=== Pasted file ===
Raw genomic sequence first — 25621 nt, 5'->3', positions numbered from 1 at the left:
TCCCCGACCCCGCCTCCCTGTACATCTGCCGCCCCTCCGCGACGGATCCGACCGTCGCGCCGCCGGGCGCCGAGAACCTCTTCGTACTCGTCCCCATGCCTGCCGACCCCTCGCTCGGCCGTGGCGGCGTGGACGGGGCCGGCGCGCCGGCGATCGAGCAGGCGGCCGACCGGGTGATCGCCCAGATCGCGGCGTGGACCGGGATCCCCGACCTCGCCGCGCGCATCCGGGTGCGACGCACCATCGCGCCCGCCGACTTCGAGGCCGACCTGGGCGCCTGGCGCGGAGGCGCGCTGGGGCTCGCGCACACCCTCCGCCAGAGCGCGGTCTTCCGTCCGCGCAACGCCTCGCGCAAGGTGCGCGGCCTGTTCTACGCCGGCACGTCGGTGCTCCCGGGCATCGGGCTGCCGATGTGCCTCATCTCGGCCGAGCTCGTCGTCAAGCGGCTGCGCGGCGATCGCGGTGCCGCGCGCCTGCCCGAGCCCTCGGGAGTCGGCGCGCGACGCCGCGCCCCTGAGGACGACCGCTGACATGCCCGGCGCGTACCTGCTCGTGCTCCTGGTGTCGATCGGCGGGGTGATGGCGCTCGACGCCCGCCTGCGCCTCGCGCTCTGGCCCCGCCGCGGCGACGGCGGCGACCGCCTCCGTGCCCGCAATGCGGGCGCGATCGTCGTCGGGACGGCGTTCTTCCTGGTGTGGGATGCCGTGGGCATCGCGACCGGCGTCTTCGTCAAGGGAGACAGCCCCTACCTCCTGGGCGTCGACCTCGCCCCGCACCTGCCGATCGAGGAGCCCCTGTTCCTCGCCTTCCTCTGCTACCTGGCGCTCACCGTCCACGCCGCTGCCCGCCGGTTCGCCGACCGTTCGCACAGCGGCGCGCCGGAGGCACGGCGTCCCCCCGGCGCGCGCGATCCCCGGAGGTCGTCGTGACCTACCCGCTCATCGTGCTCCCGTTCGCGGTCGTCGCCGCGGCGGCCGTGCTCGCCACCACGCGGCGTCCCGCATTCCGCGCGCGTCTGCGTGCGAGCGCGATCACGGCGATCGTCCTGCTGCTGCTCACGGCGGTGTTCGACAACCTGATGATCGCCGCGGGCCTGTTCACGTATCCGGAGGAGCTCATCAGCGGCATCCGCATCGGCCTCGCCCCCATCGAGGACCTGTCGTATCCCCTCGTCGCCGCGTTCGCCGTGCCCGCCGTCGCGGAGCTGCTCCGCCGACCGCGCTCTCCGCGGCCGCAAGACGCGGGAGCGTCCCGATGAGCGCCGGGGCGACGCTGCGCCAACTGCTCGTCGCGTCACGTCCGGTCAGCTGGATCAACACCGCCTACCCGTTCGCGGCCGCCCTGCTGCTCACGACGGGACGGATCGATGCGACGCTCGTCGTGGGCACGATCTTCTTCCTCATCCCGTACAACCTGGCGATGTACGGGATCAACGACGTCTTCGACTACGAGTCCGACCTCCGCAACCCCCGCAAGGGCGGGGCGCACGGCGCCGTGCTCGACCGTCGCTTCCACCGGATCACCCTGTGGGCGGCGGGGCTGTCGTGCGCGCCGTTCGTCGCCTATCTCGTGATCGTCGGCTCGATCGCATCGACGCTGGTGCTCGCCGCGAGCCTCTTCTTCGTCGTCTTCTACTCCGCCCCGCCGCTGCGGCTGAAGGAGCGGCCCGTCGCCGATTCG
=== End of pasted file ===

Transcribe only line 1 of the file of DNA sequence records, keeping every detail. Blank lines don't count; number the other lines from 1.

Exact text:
Raw genomic sequence first — 25621 nt, 5'->3', positions numbered from 1 at the left: